Major edit thanks to @hgmath

What I described above is not the optimal single player strategy. Indeed, consider the case when $n=3$. If on roll one we get $x_1\in(E_2,\tfrac{2}{3})=(\tfrac{5}{8},\tfrac{2}{3})$, rolling again and pursuing the above strategy would be a mistake, since our expected outcome would just be $E_2$ (the upper bound $\tfrac{2}{3}$ is put there since even with the current strategy we would not reroll if we got above $\tfrac{2}{3}$).

This suggests an inductive strategy. Namely, if we already know the optimal expected outcome of $E_{n-1}$ rolls, we should only reroll after the first roll if $x_1<E_{n-1}$ instead of rerolling if $x_1<\tfrac{n-1}{n}$. So let us try to write down these optimal expectations $E_k$.

If $n=1$, i.e., if our roll budget is $1$, clearly we will stop after $x_1$ with probability $S_1=1$ and the average outcome will be $A_1=\tfrac{1}{2}$, meaning that the optimal $E_1=S_1A_1=\tfrac{1}{2}$.

If our roll budget is $n=2$, then after the first roll $x_1$, we need to check if $x_1>E_1=\tfrac{1}{2}$. This will happen with probability $S_1=1-E_1=\tfrac{1}{2}$ and the average outcome will be $A_1=\tfrac{1+E_1}{2}=\tfrac{3}{4}$. If $x_1\leq E_1$, which will happen with probability $E_1=\tfrac{1}{2}$, we stop at $S_2=1-S_1=\tfrac{1}{2}$ with average outcome $A_2=\tfrac{1}{2}$. Thus the expected optimal outcome is $E_2=S_1A_1+S_2A_2=\tfrac{1}{2}\big((1-E_1)(1+E_1)+E_1\big)=\tfrac{1}{2}(1+E_1-E_1^2)=\tfrac{5}{8}$. So far no difference to our previous computation.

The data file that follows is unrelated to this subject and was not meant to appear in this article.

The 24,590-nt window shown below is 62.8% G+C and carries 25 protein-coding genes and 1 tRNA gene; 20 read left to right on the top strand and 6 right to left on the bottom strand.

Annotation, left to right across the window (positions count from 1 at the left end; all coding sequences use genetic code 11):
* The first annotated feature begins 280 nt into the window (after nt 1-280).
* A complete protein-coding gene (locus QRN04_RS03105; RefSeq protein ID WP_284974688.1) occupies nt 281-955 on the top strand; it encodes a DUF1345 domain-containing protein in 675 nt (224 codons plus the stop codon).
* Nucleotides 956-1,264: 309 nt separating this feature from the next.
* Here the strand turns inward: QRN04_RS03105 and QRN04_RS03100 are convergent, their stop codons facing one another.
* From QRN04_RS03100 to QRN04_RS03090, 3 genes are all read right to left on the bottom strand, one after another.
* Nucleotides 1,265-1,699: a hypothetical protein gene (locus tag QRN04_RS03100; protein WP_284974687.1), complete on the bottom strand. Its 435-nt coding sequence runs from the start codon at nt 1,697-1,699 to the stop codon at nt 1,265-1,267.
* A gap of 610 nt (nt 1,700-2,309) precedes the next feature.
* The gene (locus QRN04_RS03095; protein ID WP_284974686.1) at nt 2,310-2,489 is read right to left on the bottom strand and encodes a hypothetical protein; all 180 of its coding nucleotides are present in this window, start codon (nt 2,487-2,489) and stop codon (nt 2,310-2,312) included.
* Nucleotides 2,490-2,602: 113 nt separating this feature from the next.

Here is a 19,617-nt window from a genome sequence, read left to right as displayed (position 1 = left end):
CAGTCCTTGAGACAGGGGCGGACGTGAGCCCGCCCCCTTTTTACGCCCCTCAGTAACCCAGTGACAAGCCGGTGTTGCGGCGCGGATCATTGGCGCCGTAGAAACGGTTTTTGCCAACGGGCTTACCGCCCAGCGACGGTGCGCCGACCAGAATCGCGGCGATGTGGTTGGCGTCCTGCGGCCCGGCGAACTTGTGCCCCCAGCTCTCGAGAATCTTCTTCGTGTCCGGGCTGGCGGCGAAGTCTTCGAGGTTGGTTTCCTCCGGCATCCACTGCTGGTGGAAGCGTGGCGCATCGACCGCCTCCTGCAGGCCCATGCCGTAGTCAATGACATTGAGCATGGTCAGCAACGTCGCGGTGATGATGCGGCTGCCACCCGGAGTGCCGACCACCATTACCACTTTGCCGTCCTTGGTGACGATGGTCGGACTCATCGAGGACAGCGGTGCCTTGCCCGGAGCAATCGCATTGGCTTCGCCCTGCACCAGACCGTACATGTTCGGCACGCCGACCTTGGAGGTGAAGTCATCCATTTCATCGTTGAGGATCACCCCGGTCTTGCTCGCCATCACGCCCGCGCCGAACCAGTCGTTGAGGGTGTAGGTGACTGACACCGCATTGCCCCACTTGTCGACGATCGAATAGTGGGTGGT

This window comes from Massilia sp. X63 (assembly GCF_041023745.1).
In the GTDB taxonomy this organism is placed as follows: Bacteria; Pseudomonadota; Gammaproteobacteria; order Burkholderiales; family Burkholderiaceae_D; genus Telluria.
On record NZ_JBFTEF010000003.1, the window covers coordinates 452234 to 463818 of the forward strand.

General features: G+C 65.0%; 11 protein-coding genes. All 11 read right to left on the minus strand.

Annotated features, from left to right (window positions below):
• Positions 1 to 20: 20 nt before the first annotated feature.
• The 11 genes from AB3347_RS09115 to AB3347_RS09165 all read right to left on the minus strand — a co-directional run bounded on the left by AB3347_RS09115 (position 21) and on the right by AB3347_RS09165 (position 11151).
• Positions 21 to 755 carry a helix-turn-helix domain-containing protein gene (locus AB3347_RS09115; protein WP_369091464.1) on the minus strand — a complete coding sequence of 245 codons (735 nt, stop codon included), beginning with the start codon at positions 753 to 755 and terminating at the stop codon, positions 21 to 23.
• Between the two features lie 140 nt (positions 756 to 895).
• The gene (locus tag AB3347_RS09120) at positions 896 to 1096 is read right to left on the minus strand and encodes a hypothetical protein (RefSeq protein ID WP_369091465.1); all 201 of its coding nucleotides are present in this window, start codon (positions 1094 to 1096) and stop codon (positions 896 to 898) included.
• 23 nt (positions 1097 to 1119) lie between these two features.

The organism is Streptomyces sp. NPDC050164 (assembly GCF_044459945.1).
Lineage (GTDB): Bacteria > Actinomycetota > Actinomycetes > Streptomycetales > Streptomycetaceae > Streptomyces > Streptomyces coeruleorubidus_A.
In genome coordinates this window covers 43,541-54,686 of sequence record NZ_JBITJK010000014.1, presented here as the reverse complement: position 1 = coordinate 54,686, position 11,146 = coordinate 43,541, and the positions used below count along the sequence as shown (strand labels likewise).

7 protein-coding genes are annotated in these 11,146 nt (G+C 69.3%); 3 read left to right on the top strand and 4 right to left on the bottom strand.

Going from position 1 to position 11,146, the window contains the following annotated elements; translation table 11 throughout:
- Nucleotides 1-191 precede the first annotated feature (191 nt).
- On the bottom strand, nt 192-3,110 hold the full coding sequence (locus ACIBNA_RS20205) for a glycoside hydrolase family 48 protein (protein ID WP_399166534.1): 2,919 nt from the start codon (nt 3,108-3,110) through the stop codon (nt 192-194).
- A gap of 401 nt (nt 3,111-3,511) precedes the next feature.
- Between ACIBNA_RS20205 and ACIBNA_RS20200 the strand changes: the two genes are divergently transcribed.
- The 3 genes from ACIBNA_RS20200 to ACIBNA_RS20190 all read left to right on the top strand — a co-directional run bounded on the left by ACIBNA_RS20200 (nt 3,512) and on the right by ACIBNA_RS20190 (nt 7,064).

However, if $n=3$, we should stop at $x_1$ if $x_1>E_2$, with probability $S_1=1-E_2=\tfrac{3}{8}$ and average outcome $A_1=\tfrac{1+E_2}{2}=\tfrac{13}{16}$. If $x_1\leq E_2$, then we roll the second time to get $x_2$. We stop if $x_2>E_1$, an event with probability $S_2=(1-S_1)(1-E_1)=E_2(1-E_1)=\tfrac{5}{8}\tfrac{1}{2}=\tfrac{5}{16}$, and an average outcome $A_2=\tfrac{1+E_1}{2}=\tfrac{3}{4}$. If $x_2<E_1$, we roll again and we are forced to stop with $x_3$, an event with probability $S_3=1-S_1-S_2=E_2-E_2(1-E_1)=E_1E_2=\tfrac{5}{16}$ and average outcome $A_3=\tfrac{1}{2}$.

Thus, the expected outcome of the optimal $3$ roll strategy is $E_3=S_1 A_1+S_2A_2+S_3A_3=\tfrac{1}{2}\big((1-E_2)(1+E_2)+E_2(1-E_1)(1+E_1)+E_1E_2\big) = \tfrac{1}{2}(1+E_2+E_2E_1-E_2^2-E_2E_1^2)=\tfrac{1}{2}\big(1+\tfrac{5}{8}+\tfrac{5}{16}-\tfrac{25}{64}-\tfrac{5}{32}\big)=\tfrac{89}{128}$.

This is bigger than what we got with the old strategy by an eight of a percent.